Gerard, a man now hard of hearing and a survivor of prostate cancer and four heart surgeries, huddled alongside his wife and two Miniature Pinschers, Hahn and Gretchen, in the home's laundry room Monday as the storm approached. The compact room, built windowless, was one of only two rooms to suffer minimal external damage. The rest experienced blown out windows and caved-in ceilings.
They were two of the lucky ones -- just a few blocks over lines of homes now pose as rubble and debris.
But help was still needed; and it still came. The next day, when longtime neighbor Larry Brake found out water was pouring into Ron and Peggy's home, he and several church members went to work covering the roof.
Brake, whose house also impacted by the tornado, said it was an easy decision. "We just look after each other here," he said.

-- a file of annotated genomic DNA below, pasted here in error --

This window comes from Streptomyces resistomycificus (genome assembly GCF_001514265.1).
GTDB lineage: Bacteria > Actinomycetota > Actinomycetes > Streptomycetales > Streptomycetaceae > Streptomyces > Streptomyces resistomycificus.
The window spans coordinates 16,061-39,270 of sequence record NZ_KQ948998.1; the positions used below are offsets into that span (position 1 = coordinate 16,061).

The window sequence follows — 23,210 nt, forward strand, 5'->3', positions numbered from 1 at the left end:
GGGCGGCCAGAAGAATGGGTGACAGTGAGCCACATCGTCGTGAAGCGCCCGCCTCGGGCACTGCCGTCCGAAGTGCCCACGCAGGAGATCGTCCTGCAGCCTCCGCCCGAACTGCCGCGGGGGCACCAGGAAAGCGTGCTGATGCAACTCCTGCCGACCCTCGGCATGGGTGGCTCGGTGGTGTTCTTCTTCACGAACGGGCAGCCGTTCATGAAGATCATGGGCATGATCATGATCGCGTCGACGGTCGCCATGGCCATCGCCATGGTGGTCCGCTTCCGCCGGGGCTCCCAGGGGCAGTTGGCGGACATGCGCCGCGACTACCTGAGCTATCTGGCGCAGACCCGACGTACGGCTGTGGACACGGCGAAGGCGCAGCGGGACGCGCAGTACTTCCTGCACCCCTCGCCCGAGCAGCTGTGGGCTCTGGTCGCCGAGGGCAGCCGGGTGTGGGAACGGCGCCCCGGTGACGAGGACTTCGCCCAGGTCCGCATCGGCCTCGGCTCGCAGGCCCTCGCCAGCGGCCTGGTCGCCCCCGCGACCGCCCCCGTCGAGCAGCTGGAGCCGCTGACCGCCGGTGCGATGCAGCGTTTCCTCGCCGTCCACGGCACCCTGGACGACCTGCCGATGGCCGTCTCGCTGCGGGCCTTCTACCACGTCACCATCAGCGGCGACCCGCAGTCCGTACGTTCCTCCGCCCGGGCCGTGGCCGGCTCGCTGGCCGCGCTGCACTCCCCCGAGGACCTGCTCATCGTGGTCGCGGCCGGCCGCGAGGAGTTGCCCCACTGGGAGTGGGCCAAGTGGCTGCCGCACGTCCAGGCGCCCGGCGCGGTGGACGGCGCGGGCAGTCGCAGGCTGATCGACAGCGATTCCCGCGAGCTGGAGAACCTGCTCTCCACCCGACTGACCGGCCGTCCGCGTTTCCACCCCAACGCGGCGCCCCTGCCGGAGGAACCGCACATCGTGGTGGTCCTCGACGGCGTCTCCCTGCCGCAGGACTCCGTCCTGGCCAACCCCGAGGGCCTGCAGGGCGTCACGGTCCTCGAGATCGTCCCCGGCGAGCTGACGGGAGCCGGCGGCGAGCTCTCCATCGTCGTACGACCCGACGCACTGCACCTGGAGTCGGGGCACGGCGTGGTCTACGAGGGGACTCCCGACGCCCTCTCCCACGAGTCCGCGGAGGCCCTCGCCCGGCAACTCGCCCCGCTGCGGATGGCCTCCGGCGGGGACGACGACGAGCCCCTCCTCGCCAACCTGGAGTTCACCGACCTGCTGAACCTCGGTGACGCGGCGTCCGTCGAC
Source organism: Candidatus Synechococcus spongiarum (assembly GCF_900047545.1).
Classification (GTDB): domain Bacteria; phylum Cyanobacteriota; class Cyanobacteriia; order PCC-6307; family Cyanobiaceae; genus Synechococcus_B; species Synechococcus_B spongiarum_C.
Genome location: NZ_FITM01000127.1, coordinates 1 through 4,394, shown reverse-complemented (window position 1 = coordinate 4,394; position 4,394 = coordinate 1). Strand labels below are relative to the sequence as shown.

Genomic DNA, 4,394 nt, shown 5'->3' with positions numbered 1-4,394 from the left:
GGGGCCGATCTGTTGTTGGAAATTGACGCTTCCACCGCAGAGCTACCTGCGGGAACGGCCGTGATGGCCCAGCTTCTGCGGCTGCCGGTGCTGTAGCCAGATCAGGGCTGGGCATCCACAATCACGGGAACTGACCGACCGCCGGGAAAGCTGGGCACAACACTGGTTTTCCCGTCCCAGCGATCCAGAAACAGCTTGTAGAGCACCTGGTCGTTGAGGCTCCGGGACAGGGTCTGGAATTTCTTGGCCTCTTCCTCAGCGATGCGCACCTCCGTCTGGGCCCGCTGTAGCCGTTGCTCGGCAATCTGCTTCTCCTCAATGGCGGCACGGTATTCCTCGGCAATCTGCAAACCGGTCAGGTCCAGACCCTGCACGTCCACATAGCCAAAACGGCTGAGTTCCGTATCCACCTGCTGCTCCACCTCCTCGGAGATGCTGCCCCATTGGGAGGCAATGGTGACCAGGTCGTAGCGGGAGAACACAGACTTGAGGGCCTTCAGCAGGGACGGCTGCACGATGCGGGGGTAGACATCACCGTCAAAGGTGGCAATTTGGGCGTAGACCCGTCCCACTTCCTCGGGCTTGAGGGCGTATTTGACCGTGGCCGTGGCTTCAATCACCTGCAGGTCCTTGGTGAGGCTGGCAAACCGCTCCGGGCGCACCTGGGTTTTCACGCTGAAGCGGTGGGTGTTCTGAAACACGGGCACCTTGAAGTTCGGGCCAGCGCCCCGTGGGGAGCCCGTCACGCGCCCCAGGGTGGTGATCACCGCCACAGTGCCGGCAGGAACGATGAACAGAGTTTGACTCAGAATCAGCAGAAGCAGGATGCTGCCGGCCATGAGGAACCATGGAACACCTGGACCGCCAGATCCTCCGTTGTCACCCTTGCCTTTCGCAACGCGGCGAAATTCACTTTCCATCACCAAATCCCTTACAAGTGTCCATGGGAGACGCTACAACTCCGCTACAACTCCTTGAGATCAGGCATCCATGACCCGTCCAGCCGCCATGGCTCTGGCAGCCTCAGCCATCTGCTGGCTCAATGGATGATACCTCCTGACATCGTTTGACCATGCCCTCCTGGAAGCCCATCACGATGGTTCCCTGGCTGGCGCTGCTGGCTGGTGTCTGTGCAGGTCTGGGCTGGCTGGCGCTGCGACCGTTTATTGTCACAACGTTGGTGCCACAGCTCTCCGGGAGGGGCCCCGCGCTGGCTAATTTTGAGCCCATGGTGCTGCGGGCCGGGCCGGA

The couple was next visited by Burggraf Disaster Restoration, a Tulsa business that specializes in natural disaster assistance. Company workers quickly set up a generator so Gerard and his niece, Nancy Newman, could sort the family's possessions.
The company will likely have consistent work in Moore for more than a year, but, like so many in the area, could be seen going door-to-door Friday, offering to lend a hand to those in need.
Burggraf worker Bill Shouse said he and his team have tarped at least 15 roofs since they arrived, at no cost, along with providing generators and packing and drying belongings.
"It's the right thing to do," Shouse said. "We're doing everything we possibly can to get them back to a bit of normalcy."
Gerard expects to find out Saturday whether his home will be totaled, a key factor in the couple's decision to stay or leave the neighborhood they've called home for 38 years.